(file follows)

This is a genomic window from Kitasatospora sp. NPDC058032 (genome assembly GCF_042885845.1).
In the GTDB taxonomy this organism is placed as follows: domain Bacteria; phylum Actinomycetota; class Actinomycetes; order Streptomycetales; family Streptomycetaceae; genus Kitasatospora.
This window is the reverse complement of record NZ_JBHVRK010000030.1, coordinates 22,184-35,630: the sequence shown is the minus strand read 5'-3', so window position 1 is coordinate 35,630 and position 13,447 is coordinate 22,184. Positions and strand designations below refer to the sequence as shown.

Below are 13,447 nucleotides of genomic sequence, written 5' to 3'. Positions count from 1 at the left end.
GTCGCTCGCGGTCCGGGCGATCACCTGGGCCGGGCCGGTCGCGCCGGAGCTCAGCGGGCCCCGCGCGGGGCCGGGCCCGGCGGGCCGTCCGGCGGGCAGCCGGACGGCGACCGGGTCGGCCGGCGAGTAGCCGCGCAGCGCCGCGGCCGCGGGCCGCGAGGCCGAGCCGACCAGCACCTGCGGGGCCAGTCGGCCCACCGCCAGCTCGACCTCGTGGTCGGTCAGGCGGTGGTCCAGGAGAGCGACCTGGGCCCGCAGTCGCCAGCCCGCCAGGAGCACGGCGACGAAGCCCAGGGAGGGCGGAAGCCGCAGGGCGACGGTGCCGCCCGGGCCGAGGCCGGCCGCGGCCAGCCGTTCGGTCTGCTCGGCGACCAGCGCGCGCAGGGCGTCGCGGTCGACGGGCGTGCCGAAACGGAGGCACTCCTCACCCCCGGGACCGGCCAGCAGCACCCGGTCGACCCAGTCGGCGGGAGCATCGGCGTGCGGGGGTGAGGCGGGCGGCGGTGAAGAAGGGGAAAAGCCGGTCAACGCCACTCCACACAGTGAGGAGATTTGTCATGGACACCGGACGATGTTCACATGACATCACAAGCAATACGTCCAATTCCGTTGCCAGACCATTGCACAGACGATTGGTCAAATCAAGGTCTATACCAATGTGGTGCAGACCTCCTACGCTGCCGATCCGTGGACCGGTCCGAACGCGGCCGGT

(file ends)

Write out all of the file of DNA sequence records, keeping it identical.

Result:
This is a genomic window from Kitasatospora sp. NPDC058032 (genome assembly GCF_042885845.1).
In the GTDB taxonomy this organism is placed as follows: domain Bacteria; phylum Actinomycetota; class Actinomycetes; order Streptomycetales; family Streptomycetaceae; genus Kitasatospora.
This window is the reverse complement of record NZ_JBHVRK010000030.1, coordinates 22,184-35,630: the sequence shown is the minus strand read 5'-3', so window position 1 is coordinate 35,630 and position 13,447 is coordinate 22,184. Positions and strand designations below refer to the sequence as shown.

Below are 13,447 nucleotides of genomic sequence, written 5' to 3'. Positions count from 1 at the left end.
GTCGCTCGCGGTCCGGGCGATCACCTGGGCCGGGCCGGTCGCGCCGGAGCTCAGCGGGCCCCGCGCGGGGCCGGGCCCGGCGGGCCGTCCGGCGGGCAGCCGGACGGCGACCGGGTCGGCCGGCGAGTAGCCGCGCAGCGCCGCGGCCGCGGGCCGCGAGGCCGAGCCGACCAGCACCTGCGGGGCCAGTCGGCCCACCGCCAGCTCGACCTCGTGGTCGGTCAGGCGGTGGTCCAGGAGAGCGACCTGGGCCCGCAGTCGCCAGCCCGCCAGGAGCACGGCGACGAAGCCCAGGGAGGGCGGAAGCCGCAGGGCGACGGTGCCGCCCGGGCCGAGGCCGGCCGCGGCCAGCCGTTCGGTCTGCTCGGCGACCAGCGCGCGCAGGGCGTCGCGGTCGACGGGCGTGCCGAAACGGAGGCACTCCTCACCCCCGGGACCGGCCAGCAGCACCCGGTCGACCCAGTCGGCGGGAGCATCGGCGTGCGGGGGTGAGGCGGGCGGCGGTGAAGAAGGGGAAAAGCCGGTCAACGCCACTCCACACAGTGAGGAGATTTGTCATGGACACCGGACGATGTTCACATGACATCACAAGCAATACGTCCAATTCCGTTGCCAGACCATTGCACAGACGATTGGTCAAATCAAGGTCTATACCAATGTGGTGCAGACCTCCTACGCTGCCGATCCGTGGACCGGTCCGAACGCGGCCGGT